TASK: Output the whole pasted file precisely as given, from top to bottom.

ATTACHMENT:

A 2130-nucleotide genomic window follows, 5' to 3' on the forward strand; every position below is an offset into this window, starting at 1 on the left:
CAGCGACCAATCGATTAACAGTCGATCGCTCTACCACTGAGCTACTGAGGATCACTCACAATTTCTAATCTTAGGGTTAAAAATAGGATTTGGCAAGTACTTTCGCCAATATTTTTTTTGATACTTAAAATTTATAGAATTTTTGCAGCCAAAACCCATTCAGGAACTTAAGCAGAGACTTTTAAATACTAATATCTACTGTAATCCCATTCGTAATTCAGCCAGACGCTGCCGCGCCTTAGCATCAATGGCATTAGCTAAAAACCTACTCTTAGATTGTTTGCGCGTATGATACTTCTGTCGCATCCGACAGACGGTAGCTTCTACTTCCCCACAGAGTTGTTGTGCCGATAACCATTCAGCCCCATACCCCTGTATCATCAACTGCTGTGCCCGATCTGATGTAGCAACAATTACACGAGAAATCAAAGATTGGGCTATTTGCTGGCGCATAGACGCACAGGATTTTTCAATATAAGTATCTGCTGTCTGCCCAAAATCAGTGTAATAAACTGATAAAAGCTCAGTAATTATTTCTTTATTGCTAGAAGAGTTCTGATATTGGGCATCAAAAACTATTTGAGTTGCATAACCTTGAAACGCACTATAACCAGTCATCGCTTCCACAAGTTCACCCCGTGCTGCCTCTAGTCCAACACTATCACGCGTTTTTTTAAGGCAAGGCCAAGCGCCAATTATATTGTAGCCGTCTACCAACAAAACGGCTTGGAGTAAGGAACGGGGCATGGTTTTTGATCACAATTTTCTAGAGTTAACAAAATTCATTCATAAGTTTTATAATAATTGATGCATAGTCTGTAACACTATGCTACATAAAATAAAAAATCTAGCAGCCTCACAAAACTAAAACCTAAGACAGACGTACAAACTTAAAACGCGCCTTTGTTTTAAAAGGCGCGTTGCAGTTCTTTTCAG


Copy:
A 2130-nucleotide genomic window follows, 5' to 3' on the forward strand; every position below is an offset into this window, starting at 1 on the left:
CAGCGACCAATCGATTAACAGTCGATCGCTCTACCACTGAGCTACTGAGGATCACTCACAATTTCTAATCTTAGGGTTAAAAATAGGATTTGGCAAGTACTTTCGCCAATATTTTTTTTGATACTTAAAATTTATAGAATTTTTGCAGCCAAAACCCATTCAGGAACTTAAGCAGAGACTTTTAAATACTAATATCTACTGTAATCCCATTCGTAATTCAGCCAGACGCTGCCGCGCCTTAGCATCAATGGCATTAGCTAAAAACCTACTCTTAGATTGTTTGCGCGTATGATACTTCTGTCGCATCCGACAGACGGTAGCTTCTACTTCCCCACAGAGTTGTTGTGCCGATAACCATTCAGCCCCATACCCCTGTATCATCAACTGCTGTGCCCGATCTGATGTAGCAACAATTACACGAGAAATCAAAGATTGGGCTATTTGCTGGCGCATAGACGCACAGGATTTTTCAATATAAGTATCTGCTGTCTGCCCAAAATCAGTGTAATAAACTGATAAAAGCTCAGTAATTATTTCTTTATTGCTAGAAGAGTTCTGATATTGGGCATCAAAAACTATTTGAGTTGCATAACCTTGAAACGCACTATAACCAGTCATCGCTTCCACAAGTTCACCCCGTGCTGCCTCTAGTCCAACACTATCACGCGTTTTTTTAAGGCAAGGCCAAGCGCCAATTATATTGTAGCCGTCTACCAACAAAACGGCTTGGAGTAAGGAACGGGGCATGGTTTTTGATCACAATTTTCTAGAGTTAACAAAATTCATTCATAAGTTTTATAATAATTGATGCATAGTCTGTAACACTATGCTACATAAAATAAAAAATCTAGCAGCCTCACAAAACTAAAACCTAAGACAGACGTACAAACTTAAAACGCGCCTTTGTTTTAAAAGGCGCGTTGCAGTTCTTTTCAG